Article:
TCU’s move to Big East makes sense
The conference realignment frenzy began a few months ago when the Big Ten decided to pursue Nebraska from the Big 12. It now has come full circle as TCU will move to the Big East in 2012-13.
“I think it’s a positive move for us in every possible way, especially in baseball,” TCU coach Jim Schlossnagle said. “The Big East has been a high rated RPI league the past few seasons and I think we’ll add to that when we join the conference.”
Geography majors around the country are trying to figure out how a small private school nestled in North Texas has found its way to the Big East. But when looking at the decision with a fine-toothed comb, the move makes plenty of sense from a football and baseball standpoint. Basketball? not so much.
As expected, football is the primary reason the Frogs are moving to the Big East. The Frogs could play for the national title this season and will earn a BCS berth. However, the fact the Mountain West doesn’t have an automatic BCS berth has been a sore subject for conference members the past few seasons.
The Big East provides security in football as the conference receives an automatic BCS bid. Though, it’s ironic the conference has an auto berth considering the two teams competing for the conference crown – Connecticut and West Virginia – have three or more losses, and will keep significantly better teams out of the BCS.
The move to the Big East also creates more exposure for the Horned Frogs. The Frogs often are dominated in media coverage in the state of Texas, and there aren’t an abundance of markets in the Mountain West. That isn’t the case in the Big East, where it has markets such as New York City, Pittsburgh, Chicago, Cincinnati and even Florida. That is besides the lucrative Dallas-Fort Worth market.
The move couldn’t be worse for TCU’s basketball program. Though the Frogs could get much better from simply having the Big East to recruit to, the prognosis isn’t good. TCU finished 5-11 in the much inferior Mountain West last season and is 3-2 this season. The Frogs only have made seven NCAA tournament appearances and last made the Big Dance in 1998.
What about the baseball program?
“I think moving to the Big East is an upgrade for our schedule,” Schlossnagle said. “The travel routes are the same, it’s just going east instead of west. I also like the direction the Big East is going in baseball.”
Consider the move to the Big East an upgrade. The Big East certainly had a reputation of being a below-average baseball conference a few seasons ago. However, the conference has made major strides with Louisville leading the way beginning in 2007.
The Big East finished last season with a Conference RPI of 6. In previous seasons, the league had RPIs of 10, 11 and 8, respectively, By comparison, the Mountain West (with TCU), has had RPIs of 10, 7, 15 and 18, respectively, from 2007 through last season.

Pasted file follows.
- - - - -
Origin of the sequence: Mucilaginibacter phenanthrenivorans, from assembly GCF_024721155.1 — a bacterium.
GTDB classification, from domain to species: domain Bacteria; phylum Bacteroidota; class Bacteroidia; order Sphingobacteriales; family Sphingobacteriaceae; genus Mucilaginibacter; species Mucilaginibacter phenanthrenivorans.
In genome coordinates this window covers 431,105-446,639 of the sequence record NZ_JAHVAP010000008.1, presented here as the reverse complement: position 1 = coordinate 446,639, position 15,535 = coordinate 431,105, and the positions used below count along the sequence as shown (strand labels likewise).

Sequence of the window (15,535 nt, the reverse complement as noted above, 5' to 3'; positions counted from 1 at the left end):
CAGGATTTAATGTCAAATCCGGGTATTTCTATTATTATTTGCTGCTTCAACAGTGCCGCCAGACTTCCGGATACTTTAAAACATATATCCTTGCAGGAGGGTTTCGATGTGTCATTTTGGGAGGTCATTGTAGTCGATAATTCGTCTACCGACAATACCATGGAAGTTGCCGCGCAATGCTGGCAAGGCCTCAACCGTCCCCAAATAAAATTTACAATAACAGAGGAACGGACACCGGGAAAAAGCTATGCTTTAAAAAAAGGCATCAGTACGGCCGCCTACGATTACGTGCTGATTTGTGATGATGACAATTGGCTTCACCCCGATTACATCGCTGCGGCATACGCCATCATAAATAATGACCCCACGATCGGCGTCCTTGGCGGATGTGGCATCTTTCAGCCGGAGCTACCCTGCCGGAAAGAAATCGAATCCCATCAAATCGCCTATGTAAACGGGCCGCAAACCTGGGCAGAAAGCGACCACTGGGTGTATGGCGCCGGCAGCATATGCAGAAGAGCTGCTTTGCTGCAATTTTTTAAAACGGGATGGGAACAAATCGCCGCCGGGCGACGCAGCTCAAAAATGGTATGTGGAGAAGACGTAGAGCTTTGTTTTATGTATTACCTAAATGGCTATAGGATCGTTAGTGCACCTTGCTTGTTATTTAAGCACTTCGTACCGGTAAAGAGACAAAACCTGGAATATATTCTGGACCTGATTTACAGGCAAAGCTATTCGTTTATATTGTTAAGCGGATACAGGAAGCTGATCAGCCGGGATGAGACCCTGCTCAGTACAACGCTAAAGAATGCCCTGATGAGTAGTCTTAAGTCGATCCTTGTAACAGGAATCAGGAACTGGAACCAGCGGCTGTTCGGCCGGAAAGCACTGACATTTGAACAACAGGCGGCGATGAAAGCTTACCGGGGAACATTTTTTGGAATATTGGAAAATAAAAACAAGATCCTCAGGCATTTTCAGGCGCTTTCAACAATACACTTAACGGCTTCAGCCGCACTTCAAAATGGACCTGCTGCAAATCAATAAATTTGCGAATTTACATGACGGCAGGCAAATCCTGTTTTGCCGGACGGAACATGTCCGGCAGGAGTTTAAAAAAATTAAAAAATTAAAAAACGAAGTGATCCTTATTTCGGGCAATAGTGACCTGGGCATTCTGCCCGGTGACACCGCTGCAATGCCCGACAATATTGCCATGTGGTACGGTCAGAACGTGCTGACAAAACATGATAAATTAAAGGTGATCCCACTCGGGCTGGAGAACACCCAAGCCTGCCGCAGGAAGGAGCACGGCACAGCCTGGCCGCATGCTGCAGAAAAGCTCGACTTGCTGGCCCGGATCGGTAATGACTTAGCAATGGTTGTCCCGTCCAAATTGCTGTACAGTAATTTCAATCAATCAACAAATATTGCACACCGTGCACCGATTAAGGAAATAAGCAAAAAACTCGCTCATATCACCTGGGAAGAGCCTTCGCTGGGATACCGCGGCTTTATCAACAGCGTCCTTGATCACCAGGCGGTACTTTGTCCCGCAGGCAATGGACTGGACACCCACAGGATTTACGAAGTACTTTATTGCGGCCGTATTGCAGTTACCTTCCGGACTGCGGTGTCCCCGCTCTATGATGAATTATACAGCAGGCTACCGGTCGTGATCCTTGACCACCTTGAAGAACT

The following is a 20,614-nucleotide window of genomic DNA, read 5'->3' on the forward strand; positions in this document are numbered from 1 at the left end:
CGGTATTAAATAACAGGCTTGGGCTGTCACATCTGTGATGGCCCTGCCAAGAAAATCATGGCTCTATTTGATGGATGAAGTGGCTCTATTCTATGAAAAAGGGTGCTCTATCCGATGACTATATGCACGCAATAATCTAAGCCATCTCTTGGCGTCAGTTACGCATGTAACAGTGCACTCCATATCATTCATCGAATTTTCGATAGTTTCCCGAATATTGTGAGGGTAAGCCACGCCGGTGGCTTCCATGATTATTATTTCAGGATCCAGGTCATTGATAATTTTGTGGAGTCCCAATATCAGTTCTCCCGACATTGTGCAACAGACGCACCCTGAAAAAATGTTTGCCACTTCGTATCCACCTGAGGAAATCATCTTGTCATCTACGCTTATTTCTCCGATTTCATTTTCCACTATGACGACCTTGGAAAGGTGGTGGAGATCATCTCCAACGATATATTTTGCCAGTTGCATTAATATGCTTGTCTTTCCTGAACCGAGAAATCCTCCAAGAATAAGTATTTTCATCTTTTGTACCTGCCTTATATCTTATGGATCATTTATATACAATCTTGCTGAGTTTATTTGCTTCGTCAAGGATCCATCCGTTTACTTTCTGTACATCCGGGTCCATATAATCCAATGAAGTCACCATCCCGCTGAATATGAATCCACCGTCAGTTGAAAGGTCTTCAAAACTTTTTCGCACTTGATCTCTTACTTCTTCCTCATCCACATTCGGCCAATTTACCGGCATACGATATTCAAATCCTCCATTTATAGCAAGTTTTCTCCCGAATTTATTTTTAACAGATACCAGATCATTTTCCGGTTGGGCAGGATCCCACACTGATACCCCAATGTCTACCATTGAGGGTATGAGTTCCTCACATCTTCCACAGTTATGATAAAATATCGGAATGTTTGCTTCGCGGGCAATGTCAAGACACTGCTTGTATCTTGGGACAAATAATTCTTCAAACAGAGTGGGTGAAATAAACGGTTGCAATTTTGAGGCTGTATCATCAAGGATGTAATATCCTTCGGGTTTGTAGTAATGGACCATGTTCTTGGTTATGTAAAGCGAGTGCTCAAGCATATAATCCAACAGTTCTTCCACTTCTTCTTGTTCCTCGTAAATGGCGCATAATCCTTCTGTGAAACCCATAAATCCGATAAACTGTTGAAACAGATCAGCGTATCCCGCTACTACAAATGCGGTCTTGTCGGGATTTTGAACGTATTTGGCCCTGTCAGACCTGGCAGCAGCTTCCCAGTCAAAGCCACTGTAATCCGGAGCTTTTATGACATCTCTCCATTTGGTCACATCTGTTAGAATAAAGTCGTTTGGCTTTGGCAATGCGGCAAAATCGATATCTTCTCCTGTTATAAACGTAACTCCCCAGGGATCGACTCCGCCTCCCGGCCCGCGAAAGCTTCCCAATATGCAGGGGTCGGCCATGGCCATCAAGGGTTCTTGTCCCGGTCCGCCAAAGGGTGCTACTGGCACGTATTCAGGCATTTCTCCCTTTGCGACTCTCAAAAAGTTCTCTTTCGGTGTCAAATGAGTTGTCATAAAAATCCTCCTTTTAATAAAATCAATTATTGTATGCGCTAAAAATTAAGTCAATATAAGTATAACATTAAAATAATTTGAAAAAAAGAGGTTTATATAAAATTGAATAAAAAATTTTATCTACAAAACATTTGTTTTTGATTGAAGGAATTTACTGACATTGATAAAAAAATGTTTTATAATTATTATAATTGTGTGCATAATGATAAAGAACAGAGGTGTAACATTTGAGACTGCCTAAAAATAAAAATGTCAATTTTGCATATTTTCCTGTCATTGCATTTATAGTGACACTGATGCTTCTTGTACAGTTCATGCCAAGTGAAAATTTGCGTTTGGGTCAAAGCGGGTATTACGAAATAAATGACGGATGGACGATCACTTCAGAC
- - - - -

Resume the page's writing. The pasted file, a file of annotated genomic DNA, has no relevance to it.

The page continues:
TCU joining the league adds more credibility. The Horned Frogs reached the College World Series for the first time last season and they’re expected to compete for the national title again next season with the return of several star players. Unless coach Jim Schlossnagle leaves, the Frogs likely will enter the Big East as a national power.
The Frogs aren’t the only reason to be excited about the future of the Big East from a baseball standpoint. Louisville has reached the CWS under coach Dan McDonnell and is coming off a campaign that included a national seed. Connecticut is expected to compete for a CWS berth next season, St. John’s always is good with coach Ed Blankmeyer leading the way, Pittsburgh continues to make huge strides, and Notre Dame and South Florida have much potential.
Rutgers, West Virginia and Cincinnati are other programs with potential.
Where does TCU’s move to the Big East leave the Mountain West?
Without the Horned Frogs, the MWC will have six baseball-playing institutions: New Mexico, UNLV, Air Force, Nevada, Fresno State and San Diego State. Fresno State gives the conference some star power, but the league needs UNLV and San Diego State to rise to the occasion to meet expectations.
The Big East, meanwhile, should be ecstatic about adding TCU in baseball. The Horned Frogs are one of the greatest success stories of the past few seasons, becoming a national power with much competition inside their state and around the Southwest region. The Frogs also have made a strong commitment to baseball with a sparking facility.
Now, the Frogs head to one of the nation’s rising baseball conferences with name, location and already some prestige attached to their brand.
It’s a match made in heaven for both TCU and the Big East.